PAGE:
Posts Tagged ‘History’
I’ve not blogged for a while. I was thinking today that a lot of the things I put up on my weekly round ups really inspire me (apart for food, that’s just a primal urge I guess). I’m genuinely grateful that music can move me to tears, books can transport me to another place and London never ever fails to impress and engage me. Anyway, it’s been a brilliant week.
1. I’ve had to try to limit the amount I watch the Spike Jonze directed live music video for Arcade Fire featuring Greta Gerwig. The song Afterlife is hugely emotive but I love how dance really adds to the sentiment behind this track. Frances Ha is definitely my favourite film this year and Great is perfection in this creative genius.
2. I’ve just finished Where’d You Go, Bernadette by Maria Semple. I barely put it down. Cleverly told story of an eccentric and brilliant mother told via traditional fiction interspersed with emails linking the characters together from an author responsible for the likes of Arrested Development and SNL.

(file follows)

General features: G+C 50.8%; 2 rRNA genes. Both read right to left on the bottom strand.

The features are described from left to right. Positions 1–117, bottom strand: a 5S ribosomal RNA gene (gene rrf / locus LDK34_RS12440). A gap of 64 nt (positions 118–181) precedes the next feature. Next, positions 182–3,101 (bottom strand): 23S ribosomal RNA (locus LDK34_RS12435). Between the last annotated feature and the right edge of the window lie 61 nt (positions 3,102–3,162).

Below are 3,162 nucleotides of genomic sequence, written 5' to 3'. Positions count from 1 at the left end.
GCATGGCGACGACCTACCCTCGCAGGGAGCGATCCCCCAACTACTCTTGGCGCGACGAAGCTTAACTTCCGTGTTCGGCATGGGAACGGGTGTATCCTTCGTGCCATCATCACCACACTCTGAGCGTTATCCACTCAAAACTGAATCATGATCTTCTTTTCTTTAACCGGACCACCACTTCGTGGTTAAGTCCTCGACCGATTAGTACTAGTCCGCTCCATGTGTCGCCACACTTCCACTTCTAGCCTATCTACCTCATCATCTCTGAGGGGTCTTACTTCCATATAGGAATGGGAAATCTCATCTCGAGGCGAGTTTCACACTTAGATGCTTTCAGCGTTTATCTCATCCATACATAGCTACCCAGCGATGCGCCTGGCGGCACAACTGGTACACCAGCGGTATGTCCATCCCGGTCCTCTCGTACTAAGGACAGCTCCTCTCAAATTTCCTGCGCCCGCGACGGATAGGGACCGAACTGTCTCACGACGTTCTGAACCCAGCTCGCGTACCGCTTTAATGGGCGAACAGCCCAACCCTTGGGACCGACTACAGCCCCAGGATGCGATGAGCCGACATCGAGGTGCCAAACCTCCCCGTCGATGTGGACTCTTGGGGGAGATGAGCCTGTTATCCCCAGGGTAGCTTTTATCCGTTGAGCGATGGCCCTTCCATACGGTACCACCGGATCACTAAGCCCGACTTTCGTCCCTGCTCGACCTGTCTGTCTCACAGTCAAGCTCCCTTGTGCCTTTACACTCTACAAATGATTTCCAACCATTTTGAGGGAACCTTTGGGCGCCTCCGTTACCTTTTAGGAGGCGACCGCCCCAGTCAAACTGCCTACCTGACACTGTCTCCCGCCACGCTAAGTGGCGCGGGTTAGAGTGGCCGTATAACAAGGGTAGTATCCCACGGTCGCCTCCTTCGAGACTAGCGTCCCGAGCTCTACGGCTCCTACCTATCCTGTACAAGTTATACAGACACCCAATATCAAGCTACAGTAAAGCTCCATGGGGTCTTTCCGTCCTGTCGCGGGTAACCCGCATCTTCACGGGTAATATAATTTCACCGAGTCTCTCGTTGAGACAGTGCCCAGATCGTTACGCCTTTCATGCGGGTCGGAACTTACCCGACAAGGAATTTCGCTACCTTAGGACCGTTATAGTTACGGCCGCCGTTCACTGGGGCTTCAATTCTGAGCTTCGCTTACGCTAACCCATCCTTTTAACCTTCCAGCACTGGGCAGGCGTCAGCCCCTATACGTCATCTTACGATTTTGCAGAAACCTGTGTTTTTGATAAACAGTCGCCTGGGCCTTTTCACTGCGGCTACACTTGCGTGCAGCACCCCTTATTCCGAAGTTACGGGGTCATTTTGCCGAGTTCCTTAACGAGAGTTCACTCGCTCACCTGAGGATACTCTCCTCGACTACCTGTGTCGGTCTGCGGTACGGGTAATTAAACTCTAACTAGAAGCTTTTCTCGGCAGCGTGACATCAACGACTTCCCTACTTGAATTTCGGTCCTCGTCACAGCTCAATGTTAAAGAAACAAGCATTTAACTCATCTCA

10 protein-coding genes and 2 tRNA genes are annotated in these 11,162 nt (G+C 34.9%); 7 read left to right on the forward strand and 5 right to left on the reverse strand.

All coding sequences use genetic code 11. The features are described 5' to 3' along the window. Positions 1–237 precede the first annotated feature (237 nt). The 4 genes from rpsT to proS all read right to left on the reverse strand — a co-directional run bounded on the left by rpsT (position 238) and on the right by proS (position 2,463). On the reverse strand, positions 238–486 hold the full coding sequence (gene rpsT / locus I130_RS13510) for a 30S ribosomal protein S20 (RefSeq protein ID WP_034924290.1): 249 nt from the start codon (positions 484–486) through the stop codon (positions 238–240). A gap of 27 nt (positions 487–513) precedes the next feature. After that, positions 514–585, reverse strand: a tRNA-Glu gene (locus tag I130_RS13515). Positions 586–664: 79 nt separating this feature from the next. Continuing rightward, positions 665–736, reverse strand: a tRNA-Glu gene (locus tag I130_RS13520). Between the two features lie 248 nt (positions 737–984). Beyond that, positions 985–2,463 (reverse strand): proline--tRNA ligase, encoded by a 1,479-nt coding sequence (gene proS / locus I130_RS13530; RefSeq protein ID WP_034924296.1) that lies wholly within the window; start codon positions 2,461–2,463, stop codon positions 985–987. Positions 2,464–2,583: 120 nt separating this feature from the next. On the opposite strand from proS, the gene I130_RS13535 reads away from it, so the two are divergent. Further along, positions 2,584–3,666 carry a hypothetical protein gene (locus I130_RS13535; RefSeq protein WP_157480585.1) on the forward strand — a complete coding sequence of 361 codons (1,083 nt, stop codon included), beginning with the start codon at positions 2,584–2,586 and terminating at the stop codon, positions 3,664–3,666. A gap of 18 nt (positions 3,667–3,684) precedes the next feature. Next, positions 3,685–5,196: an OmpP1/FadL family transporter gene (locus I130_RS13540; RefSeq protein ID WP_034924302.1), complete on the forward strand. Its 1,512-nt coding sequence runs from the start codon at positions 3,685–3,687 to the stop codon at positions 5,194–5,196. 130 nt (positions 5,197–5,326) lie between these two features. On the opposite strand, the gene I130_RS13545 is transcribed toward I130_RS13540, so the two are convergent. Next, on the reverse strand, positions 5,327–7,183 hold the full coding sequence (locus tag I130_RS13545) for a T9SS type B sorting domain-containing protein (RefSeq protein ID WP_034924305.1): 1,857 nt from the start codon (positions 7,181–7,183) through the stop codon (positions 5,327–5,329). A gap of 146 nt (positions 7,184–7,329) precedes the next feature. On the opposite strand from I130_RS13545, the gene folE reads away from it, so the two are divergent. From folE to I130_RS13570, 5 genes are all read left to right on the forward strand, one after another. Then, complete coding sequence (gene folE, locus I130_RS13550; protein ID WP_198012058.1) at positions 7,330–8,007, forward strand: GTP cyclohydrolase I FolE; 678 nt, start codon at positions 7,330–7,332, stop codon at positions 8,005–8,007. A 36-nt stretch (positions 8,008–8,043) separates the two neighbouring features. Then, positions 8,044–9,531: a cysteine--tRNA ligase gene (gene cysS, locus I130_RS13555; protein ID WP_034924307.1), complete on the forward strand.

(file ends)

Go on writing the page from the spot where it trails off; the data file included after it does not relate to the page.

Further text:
3. I’m guilty of emerging from most gigs with the glow of alcohol rosy on my cheeks sighing “that was my gig of the year” on most occasions but Villagers at Heaven under the arches on Thursday really was utterly magical. I think it’s a modern indication of a bands brilliance live by the lack of mobile phones you see glowing in the crowd. I barely saw one, the audience rapt and attention focused on being in the moment.
4. Aldwych disused station tour only opens a handful of times a year and we were lucky enough to travel underground on a guided tour with London Transport Museum. Did you know not only did the station shelter thousands of Londoners during the war but also the Elgin Marbles and armed guards kept watch over the National Galleries collection? The station is a listed building, the history fascinating and has been used for films, shelter and drills during the Olympics last year if something was to go wrong with hundreds of people on the tubes. If you ever get the chance to do this don’t hesitate in booking up. More photos on my instagram.